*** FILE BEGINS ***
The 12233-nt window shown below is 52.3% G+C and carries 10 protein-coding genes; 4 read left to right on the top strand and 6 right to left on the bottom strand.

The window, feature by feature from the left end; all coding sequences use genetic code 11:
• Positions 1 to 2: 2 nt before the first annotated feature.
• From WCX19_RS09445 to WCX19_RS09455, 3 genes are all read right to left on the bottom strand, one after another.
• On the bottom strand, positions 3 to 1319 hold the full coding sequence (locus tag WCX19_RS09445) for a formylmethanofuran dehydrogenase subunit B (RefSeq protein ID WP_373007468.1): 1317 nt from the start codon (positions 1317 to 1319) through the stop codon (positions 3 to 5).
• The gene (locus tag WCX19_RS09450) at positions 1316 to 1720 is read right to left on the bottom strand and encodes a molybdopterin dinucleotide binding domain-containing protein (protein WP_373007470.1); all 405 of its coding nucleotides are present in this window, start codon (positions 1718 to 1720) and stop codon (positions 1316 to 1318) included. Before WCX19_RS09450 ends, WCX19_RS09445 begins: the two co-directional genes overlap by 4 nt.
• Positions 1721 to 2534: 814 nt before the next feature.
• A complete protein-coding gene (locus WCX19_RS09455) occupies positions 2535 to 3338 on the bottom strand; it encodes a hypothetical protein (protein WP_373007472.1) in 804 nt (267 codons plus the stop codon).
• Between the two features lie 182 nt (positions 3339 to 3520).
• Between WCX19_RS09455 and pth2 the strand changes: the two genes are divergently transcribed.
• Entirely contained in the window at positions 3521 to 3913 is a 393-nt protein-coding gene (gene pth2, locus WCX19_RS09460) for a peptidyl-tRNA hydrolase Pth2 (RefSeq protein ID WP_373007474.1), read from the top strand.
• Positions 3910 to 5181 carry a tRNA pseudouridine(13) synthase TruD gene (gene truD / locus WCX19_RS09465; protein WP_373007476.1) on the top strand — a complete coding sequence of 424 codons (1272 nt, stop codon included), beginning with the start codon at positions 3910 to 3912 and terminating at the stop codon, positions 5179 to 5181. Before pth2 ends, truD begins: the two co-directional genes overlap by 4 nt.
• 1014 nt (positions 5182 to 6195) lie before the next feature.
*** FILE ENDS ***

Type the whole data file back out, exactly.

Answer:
The 12233-nt window shown below is 52.3% G+C and carries 10 protein-coding genes; 4 read left to right on the top strand and 6 right to left on the bottom strand.

The window, feature by feature from the left end; all coding sequences use genetic code 11:
• Positions 1 to 2: 2 nt before the first annotated feature.
• From WCX19_RS09445 to WCX19_RS09455, 3 genes are all read right to left on the bottom strand, one after another.
• On the bottom strand, positions 3 to 1319 hold the full coding sequence (locus tag WCX19_RS09445) for a formylmethanofuran dehydrogenase subunit B (RefSeq protein ID WP_373007468.1): 1317 nt from the start codon (positions 1317 to 1319) through the stop codon (positions 3 to 5).
• The gene (locus tag WCX19_RS09450) at positions 1316 to 1720 is read right to left on the bottom strand and encodes a molybdopterin dinucleotide binding domain-containing protein (protein WP_373007470.1); all 405 of its coding nucleotides are present in this window, start codon (positions 1718 to 1720) and stop codon (positions 1316 to 1318) included. Before WCX19_RS09450 ends, WCX19_RS09445 begins: the two co-directional genes overlap by 4 nt.
• Positions 1721 to 2534: 814 nt before the next feature.
• A complete protein-coding gene (locus WCX19_RS09455) occupies positions 2535 to 3338 on the bottom strand; it encodes a hypothetical protein (protein WP_373007472.1) in 804 nt (267 codons plus the stop codon).
• Between the two features lie 182 nt (positions 3339 to 3520).
• Between WCX19_RS09455 and pth2 the strand changes: the two genes are divergently transcribed.
• Entirely contained in the window at positions 3521 to 3913 is a 393-nt protein-coding gene (gene pth2, locus WCX19_RS09460) for a peptidyl-tRNA hydrolase Pth2 (RefSeq protein ID WP_373007474.1), read from the top strand.
• Positions 3910 to 5181 carry a tRNA pseudouridine(13) synthase TruD gene (gene truD / locus WCX19_RS09465; protein WP_373007476.1) on the top strand — a complete coding sequence of 424 codons (1272 nt, stop codon included), beginning with the start codon at positions 3910 to 3912 and terminating at the stop codon, positions 5179 to 5181. Before pth2 ends, truD begins: the two co-directional genes overlap by 4 nt.
• 1014 nt (positions 5182 to 6195) lie before the next feature.